Big Bang Fair
The Big Bang Fair is the largest celebration of Science, Technology, Engineering and Mathematics (STEM) for young people in the UK. It aims to show young people (primarily aged 7-19) how many exciting and rewarding opportunities there are out there for them with the right experience and qualifications.
Through the Big Bang Fair and a series of regional and local events, the organisation works with partner organisations – across business and industry, government and academia – such as Leonardo, to try and give a flavour of the real scale of engineering and science in the UK.
This year’s Big Bang Fair took place from 14-17 March 2018 at the NEC in Birmingham, featuring over 200 organisations from the public, private and voluntary sectors. Led by EngineeringUK in partnership with the Royal Academy of Engineering, the event is supported by numerous sponsors from industry, academia and the public sector.
Leonardo was again proud to be sponsoring and attending the Big Bang Fair, offering visitors to our stand the chance to discover the exciting world of engineering. We look forward to taking part in the 2019 event, from 13-16 March 2019.
Interactive activities for aspiring engineers
Amongst the interactive activities on our stand in 2018 were:
For the first time in a number of years, we showcased Rampaging Chariots at the Big Bang Fair. Visitors were able to test their skills putting some powerful and lightweight robots through a series of challenges.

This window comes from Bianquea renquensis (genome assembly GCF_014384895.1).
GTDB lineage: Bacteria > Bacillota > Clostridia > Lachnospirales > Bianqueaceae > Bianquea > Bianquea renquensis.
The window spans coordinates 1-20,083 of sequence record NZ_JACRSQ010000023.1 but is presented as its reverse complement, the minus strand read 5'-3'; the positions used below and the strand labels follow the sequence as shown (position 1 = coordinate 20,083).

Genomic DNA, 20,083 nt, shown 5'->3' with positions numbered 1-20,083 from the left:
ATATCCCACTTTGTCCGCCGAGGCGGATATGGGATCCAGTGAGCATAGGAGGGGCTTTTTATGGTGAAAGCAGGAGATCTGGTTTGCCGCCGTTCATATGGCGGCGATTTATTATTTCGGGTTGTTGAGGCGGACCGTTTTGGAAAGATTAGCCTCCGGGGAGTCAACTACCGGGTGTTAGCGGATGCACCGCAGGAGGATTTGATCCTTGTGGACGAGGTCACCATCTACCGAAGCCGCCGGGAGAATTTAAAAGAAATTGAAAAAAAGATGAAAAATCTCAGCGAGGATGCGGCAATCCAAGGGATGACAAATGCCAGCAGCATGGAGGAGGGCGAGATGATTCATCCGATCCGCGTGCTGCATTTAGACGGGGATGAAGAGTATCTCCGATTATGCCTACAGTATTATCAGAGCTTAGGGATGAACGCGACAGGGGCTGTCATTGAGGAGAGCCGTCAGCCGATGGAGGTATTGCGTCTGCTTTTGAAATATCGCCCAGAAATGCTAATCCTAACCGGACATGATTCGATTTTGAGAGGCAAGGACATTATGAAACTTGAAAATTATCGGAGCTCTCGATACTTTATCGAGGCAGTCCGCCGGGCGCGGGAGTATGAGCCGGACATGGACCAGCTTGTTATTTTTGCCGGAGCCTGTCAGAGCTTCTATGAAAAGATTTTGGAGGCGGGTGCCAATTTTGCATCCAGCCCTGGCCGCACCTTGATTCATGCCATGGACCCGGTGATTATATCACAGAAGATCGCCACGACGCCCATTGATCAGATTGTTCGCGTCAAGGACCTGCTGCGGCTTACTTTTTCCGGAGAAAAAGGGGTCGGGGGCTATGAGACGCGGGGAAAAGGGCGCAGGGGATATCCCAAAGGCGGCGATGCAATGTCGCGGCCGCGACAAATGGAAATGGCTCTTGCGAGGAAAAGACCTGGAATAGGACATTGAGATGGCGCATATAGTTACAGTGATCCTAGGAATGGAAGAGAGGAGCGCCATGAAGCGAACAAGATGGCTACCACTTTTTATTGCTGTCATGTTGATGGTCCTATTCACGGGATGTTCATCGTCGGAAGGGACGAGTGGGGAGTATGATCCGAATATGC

Visitors had the opportunity to take a selfie using our thermal imagery cameras which were used to capture amazing footage on several BBC nature series, including Planet Earth 2 (video), The Great British Year (video), Earth Unplugged (video) and Big Cats.
We encouraged attendees to share their thermal photos on social media using #BBFthermal in their post.
Students had the opportunity to be involved in a practical demonstration of aerodynamics through the building and design of a rotor blade to create a 'flying' helicopter that hovers over the wind table as long as the weight, aerodynamic properties and wind remain stable.
In our K’nex problem-solving challenge, in partnership with the Smallpeice Trust, pupils had to build a structure strong enough to investigate a 'crime scene' without disturbing any evidence. They then had to use a moisture detector to identify the affected areas in the crime scene.
In association with Smallpeice Trust.
On our stand, there was also the opportunity to chat to some of our apprentices, graduates and placement students about STEM careers, learning about the exciting work we do around the world developing cutting-edge technology.